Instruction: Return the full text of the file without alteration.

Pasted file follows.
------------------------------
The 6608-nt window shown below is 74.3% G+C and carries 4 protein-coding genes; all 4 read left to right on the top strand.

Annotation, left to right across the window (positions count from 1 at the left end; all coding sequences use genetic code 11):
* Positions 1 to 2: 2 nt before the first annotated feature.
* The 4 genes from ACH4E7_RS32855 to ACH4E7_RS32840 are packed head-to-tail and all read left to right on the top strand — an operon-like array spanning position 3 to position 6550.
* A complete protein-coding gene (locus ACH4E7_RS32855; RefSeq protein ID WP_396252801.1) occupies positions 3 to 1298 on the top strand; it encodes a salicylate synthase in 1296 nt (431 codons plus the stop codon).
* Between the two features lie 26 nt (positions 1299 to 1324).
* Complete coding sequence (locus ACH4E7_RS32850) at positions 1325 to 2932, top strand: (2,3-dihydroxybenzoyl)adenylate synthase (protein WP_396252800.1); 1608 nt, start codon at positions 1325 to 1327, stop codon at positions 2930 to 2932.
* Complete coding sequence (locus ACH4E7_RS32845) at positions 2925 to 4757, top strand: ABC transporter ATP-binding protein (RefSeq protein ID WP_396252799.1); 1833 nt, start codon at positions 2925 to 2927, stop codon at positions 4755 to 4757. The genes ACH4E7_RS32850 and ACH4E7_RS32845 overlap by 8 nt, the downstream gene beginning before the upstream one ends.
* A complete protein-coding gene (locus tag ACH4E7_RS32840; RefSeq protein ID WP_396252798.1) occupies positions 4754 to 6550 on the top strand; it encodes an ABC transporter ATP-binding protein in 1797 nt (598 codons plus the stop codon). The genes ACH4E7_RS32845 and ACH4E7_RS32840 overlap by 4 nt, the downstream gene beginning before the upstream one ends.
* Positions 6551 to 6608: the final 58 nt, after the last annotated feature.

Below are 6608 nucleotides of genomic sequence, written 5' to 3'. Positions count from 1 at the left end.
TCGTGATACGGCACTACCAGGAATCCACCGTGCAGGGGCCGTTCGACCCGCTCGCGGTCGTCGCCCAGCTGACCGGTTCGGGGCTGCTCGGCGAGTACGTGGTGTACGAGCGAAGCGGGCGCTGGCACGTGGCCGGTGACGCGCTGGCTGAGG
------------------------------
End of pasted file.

The 6608-nt window shown below is 74.3% G+C and carries 4 protein-coding genes; all 4 read left to right on the top strand.

Annotation, left to right across the window (positions count from 1 at the left end; all coding sequences use genetic code 11):
* Positions 1 to 2: 2 nt before the first annotated feature.
* The 4 genes from ACH4E7_RS32855 to ACH4E7_RS32840 are packed head-to-tail and all read left to right on the top strand — an operon-like array spanning position 3 to position 6550.
* A complete protein-coding gene (locus ACH4E7_RS32855; RefSeq protein ID WP_396252801.1) occupies positions 3 to 1298 on the top strand; it encodes a salicylate synthase in 1296 nt (431 codons plus the stop codon).
* Between the two features lie 26 nt (positions 1299 to 1324).
* Complete coding sequence (locus ACH4E7_RS32850) at positions 1325 to 2932, top strand: (2,3-dihydroxybenzoyl)adenylate synthase (protein WP_396252800.1); 1608 nt, start codon at positions 1325 to 1327, stop codon at positions 2930 to 2932.
* Complete coding sequence (locus ACH4E7_RS32845) at positions 2925 to 4757, top strand: ABC transporter ATP-binding protein (RefSeq protein ID WP_396252799.1); 1833 nt, start codon at positions 2925 to 2927, stop codon at positions 4755 to 4757. The genes ACH4E7_RS32850 and ACH4E7_RS32845 overlap by 8 nt, the downstream gene beginning before the upstream one ends.
* A complete protein-coding gene (locus tag ACH4E7_RS32840; RefSeq protein ID WP_396252798.1) occupies positions 4754 to 6550 on the top strand; it encodes an ABC transporter ATP-binding protein in 1797 nt (598 codons plus the stop codon). The genes ACH4E7_RS32845 and ACH4E7_RS32840 overlap by 4 nt, the downstream gene beginning before the upstream one ends.
* Positions 6551 to 6608: the final 58 nt, after the last annotated feature.

Below are 6608 nucleotides of genomic sequence, written 5' to 3'. Positions count from 1 at the left end.
TCGTGATACGGCACTACCAGGAATCCACCGTGCAGGGGCCGTTCGACCCGCTCGCGGTCGTCGCCCAGCTGACCGGTTCGGGGCTGCTCGGCGAGTACGTGGTGTACGAGCGAAGCGGGCGCTGGCACGTGGCCGGTGACGCGCTGGCTGAGG